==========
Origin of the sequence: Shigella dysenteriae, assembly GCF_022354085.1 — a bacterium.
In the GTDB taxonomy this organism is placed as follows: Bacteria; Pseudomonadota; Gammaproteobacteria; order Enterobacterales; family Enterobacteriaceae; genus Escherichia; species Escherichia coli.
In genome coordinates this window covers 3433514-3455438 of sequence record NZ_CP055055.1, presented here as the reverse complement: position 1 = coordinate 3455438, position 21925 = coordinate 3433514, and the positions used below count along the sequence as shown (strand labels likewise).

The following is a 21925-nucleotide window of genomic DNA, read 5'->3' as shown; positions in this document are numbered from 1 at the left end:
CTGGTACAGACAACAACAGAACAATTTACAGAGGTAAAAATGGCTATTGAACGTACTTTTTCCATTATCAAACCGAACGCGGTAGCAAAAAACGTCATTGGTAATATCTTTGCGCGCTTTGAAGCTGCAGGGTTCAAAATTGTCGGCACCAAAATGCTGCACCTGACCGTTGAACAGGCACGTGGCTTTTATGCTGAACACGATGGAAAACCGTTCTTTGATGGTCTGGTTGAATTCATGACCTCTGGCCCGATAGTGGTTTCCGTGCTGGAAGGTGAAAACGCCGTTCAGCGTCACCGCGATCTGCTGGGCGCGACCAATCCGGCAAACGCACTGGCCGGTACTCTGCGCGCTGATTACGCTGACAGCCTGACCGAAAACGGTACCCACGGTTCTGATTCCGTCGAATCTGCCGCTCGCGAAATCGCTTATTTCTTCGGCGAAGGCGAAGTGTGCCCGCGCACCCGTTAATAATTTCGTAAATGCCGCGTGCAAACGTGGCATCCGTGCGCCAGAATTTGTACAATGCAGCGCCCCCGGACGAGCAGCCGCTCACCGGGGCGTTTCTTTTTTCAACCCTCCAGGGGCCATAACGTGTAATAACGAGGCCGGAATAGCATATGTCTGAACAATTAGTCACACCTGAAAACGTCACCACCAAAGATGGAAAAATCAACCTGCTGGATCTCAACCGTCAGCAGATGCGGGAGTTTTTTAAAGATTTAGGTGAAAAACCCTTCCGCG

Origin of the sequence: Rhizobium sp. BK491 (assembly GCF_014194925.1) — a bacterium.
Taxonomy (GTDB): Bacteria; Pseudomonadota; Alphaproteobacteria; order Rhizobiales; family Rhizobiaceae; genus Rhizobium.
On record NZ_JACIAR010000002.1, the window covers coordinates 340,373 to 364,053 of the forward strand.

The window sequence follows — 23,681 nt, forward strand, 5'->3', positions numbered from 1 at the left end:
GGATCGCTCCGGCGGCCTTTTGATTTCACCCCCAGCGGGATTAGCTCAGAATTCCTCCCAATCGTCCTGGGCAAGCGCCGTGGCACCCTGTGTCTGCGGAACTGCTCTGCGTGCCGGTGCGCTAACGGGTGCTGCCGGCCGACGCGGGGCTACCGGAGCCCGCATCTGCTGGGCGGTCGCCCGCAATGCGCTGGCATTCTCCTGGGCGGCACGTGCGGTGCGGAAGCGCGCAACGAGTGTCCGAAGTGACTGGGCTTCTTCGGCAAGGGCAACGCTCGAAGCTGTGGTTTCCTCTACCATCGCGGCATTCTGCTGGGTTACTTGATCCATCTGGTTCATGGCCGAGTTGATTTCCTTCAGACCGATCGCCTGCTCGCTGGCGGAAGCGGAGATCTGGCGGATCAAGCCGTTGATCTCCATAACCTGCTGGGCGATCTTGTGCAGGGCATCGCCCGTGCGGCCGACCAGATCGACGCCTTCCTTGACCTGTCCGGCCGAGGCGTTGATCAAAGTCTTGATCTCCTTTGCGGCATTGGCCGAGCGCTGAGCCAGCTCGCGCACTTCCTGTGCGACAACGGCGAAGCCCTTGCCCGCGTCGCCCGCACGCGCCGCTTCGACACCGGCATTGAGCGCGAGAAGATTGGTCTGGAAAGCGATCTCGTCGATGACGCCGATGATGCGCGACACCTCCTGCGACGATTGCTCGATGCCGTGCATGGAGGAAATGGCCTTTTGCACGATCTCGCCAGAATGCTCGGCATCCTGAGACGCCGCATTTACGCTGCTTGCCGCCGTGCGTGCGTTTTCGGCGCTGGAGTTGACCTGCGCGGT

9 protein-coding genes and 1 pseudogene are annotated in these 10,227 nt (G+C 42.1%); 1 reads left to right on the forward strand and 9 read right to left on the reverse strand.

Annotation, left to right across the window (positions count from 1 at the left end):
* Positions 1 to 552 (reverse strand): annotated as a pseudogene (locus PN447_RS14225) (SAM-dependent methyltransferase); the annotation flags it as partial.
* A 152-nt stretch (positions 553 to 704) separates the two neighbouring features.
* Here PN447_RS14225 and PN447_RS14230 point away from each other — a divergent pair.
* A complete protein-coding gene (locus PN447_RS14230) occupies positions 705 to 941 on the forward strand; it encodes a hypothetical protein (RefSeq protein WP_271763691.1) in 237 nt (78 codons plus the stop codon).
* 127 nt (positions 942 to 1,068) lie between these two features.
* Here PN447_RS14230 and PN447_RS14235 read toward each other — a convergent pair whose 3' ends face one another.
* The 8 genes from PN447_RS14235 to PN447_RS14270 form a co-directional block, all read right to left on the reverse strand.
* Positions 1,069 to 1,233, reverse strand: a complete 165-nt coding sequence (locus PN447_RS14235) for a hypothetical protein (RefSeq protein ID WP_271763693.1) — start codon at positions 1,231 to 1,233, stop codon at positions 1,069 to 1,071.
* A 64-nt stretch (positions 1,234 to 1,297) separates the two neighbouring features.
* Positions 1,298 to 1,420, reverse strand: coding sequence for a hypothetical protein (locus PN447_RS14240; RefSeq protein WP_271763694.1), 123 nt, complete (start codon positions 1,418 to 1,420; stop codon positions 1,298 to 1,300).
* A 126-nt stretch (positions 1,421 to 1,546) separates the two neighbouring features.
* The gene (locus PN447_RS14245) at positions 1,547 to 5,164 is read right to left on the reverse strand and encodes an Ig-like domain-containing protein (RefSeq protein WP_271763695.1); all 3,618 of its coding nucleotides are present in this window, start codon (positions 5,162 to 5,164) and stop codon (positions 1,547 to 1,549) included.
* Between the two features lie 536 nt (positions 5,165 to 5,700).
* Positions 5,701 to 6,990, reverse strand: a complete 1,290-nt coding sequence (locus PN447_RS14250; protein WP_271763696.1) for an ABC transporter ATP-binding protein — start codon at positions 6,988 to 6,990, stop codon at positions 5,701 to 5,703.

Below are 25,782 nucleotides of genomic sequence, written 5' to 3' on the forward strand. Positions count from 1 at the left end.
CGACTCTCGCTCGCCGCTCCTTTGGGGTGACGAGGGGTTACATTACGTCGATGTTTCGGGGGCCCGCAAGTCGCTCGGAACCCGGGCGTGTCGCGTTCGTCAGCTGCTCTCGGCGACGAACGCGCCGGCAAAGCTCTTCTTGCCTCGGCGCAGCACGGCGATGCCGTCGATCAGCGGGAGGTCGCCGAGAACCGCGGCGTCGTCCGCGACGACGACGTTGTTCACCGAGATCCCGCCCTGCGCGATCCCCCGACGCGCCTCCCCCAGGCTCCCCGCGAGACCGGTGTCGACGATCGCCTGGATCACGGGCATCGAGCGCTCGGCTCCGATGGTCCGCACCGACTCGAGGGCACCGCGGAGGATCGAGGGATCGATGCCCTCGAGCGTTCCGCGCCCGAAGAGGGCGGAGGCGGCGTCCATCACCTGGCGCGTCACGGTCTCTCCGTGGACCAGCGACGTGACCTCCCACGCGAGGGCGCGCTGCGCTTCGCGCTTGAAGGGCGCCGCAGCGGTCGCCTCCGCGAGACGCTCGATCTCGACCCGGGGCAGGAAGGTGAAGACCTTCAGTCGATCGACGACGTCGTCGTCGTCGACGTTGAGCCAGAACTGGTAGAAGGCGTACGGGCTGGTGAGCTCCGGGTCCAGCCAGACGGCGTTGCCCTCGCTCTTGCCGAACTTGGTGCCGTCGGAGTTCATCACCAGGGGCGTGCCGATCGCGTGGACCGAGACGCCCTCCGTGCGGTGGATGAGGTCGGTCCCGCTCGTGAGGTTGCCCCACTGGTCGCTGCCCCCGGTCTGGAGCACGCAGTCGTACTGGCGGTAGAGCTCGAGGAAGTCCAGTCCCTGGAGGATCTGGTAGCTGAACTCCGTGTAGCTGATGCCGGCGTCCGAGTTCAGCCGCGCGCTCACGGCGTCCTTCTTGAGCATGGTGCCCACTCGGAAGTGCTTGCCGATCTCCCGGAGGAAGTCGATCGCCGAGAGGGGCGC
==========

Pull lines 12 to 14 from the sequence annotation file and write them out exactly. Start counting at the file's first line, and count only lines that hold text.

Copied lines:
Annotation, left to right across the window (positions count from 1 at the left end):
* Positions 1 to 552 (reverse strand): annotated as a pseudogene (locus PN447_RS14225) (SAM-dependent methyltransferase); the annotation flags it as partial.
* A 152-nt stretch (positions 553 to 704) separates the two neighbouring features.